Why would anyone want a double pole RCBO, with overcurrent protection in the Neutral as well as the Line?
Well this was a great questioned posed by one of our subscribers on a previous video: https://youtu.be/o0XnS2mion4
In this video @william.winter discusses how RCBOs are classified and when you would need to consider OCP on a Neutral conductor.
0:42 When do you need overcurrent protection on the Neutral conductor?
1:25 How RCBOs are categorised
2:14 Do you ever need overcurrent protection on a neutral?
2:29 When don't you need overcurrent protection on the neutral?
2:56 When do you need overcurrent protection on the Neutral?
4:01 This weeks winner announcement
Other videos you may find useful:
Are all Mini DP RCBOs really Double Pole? https://youtu.be/o0XnS2mion4
Verso Type B Video https://youtu.be/3K1ldNeaLIg
Lets first re-cap on how RCBO’s are classified but this time in a little more detail.
RCBOS are classified based on two sets of criteria:
How many poles have overcurrent protection
So Single Pole devices (SP), including those with a switched Neutral only have overcurrent protection on the Line side of the device.
Double Pole devices (DP) such as RCCBs and DP RCBOs have overcurrent protection on both the line and the neutral.
The reason single pole RCBOs can be categorised as SP+N whether they have a switched neutral or not, is because it highlights the fact that the device has a singular overcurrent pole as well as an additional current path.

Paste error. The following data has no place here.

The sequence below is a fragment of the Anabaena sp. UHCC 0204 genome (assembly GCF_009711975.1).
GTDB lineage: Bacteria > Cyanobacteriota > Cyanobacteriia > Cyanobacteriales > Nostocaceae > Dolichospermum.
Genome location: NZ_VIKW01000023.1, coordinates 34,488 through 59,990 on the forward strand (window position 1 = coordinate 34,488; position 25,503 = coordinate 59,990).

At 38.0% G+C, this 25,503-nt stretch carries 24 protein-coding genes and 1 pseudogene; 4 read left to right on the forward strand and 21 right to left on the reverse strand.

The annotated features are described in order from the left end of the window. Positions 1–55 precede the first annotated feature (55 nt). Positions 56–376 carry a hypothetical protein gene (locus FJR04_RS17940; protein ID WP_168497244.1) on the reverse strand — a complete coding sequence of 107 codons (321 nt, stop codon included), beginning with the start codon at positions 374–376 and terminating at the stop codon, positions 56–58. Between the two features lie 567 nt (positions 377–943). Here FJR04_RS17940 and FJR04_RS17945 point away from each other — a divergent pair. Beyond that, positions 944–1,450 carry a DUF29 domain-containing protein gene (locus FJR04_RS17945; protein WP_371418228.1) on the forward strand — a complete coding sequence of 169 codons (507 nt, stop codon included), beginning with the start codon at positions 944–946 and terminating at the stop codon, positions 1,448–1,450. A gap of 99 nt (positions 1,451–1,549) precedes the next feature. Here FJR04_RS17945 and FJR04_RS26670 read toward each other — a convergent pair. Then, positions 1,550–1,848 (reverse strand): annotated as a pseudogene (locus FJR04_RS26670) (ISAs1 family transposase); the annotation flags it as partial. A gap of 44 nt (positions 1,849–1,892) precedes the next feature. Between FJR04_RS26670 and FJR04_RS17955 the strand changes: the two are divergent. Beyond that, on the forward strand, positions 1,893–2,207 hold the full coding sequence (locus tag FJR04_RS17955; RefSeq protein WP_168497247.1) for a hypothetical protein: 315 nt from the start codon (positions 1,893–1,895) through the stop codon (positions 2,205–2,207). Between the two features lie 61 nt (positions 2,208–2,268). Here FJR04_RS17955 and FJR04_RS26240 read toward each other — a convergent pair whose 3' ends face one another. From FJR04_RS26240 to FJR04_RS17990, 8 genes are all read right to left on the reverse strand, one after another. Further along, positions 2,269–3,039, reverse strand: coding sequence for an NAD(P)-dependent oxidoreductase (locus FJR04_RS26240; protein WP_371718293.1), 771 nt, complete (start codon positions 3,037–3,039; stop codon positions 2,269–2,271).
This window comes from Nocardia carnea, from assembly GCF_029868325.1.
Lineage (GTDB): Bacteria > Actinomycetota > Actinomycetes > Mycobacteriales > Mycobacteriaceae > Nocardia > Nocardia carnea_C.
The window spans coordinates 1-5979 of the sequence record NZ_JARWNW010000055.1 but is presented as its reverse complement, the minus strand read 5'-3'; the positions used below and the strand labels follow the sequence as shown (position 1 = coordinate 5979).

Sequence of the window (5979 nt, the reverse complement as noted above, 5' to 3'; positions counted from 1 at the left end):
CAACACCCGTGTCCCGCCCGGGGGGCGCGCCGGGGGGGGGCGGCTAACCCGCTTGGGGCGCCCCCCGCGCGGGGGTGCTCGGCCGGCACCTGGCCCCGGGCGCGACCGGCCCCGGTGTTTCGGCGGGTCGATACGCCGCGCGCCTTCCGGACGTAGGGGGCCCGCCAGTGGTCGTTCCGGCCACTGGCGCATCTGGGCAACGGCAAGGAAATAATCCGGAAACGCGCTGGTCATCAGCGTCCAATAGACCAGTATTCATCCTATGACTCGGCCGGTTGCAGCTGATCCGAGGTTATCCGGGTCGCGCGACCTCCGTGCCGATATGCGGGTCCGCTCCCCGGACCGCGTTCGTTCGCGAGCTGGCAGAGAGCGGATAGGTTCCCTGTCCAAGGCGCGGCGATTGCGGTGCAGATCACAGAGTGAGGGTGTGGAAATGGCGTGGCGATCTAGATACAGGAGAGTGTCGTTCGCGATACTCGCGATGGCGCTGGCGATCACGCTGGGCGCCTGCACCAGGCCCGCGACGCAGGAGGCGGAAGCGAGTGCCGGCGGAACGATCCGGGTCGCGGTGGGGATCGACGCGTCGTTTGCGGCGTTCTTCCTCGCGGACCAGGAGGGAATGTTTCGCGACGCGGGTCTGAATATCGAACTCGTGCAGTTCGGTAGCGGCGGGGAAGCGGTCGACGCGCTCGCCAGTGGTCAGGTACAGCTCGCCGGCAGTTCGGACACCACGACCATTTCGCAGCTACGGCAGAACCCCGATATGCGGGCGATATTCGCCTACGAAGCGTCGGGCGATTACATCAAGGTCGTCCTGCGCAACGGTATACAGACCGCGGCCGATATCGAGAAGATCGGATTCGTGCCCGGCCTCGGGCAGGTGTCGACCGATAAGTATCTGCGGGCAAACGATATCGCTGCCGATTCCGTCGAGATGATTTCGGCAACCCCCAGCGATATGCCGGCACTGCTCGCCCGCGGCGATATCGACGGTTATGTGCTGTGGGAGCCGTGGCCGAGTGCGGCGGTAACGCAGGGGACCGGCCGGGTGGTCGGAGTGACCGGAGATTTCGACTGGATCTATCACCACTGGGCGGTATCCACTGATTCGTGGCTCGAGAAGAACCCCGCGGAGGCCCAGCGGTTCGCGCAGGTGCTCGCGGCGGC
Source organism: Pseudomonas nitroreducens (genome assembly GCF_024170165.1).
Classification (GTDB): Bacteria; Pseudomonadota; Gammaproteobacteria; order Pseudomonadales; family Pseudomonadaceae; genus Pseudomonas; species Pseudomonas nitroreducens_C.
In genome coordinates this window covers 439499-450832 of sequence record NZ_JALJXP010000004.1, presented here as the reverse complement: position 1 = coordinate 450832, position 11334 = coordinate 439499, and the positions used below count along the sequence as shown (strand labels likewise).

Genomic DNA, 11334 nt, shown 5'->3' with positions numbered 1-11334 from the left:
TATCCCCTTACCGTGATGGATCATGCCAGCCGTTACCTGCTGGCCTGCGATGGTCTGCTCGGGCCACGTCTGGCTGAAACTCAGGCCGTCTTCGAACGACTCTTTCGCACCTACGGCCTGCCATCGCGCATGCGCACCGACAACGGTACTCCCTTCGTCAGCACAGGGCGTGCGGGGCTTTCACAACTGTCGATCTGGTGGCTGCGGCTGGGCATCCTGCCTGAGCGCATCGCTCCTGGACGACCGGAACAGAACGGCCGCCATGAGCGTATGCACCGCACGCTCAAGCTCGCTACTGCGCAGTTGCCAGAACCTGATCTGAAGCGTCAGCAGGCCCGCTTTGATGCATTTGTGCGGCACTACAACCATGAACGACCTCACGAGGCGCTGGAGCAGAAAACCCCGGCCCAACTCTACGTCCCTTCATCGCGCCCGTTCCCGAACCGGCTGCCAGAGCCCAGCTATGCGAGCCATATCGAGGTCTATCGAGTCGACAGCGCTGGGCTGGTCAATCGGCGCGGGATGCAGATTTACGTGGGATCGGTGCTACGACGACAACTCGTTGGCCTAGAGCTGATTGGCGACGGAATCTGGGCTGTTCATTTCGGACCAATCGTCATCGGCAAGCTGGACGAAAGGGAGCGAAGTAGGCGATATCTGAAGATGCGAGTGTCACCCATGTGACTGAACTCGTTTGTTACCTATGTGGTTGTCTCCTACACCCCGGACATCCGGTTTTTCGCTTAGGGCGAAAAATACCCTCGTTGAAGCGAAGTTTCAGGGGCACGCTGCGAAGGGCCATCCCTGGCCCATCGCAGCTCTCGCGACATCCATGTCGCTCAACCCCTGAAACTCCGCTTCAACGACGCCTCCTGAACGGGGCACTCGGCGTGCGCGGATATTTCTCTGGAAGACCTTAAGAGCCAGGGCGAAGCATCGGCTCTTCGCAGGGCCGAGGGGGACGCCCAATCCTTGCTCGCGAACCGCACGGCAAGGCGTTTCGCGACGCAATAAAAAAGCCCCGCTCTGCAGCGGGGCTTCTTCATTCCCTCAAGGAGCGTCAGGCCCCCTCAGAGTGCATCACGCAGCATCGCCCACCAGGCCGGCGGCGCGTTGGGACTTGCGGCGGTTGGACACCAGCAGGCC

A nice grey area of misinterpretation there for everyone. Which is why it is always very important to check. Diagrams on the device will help you with this and also you should be able to access a datasheet from your manufacturer just to be sure.
So now we are clear with the terminologies and the reasons behind them, why and when do we need OCP on a Neutral Conductor? Is there any point in DP RCBOs?
The answer is yes but rarely on domestic settings.
If the cross sectional area or CSA of the neutral conductor is equal or greater than the CSA of the phase conductor, no specific protection is required on the neutral because it is protected by the phase protection.
Swap that around however and if the CSA of the Neutral is lower than the CSA of the Phase conductor, the neutral conductor needs to be protected against short circuit.
So this is why true Double Pole RCBOs are not as common but are very different to the Single Pole counterparts.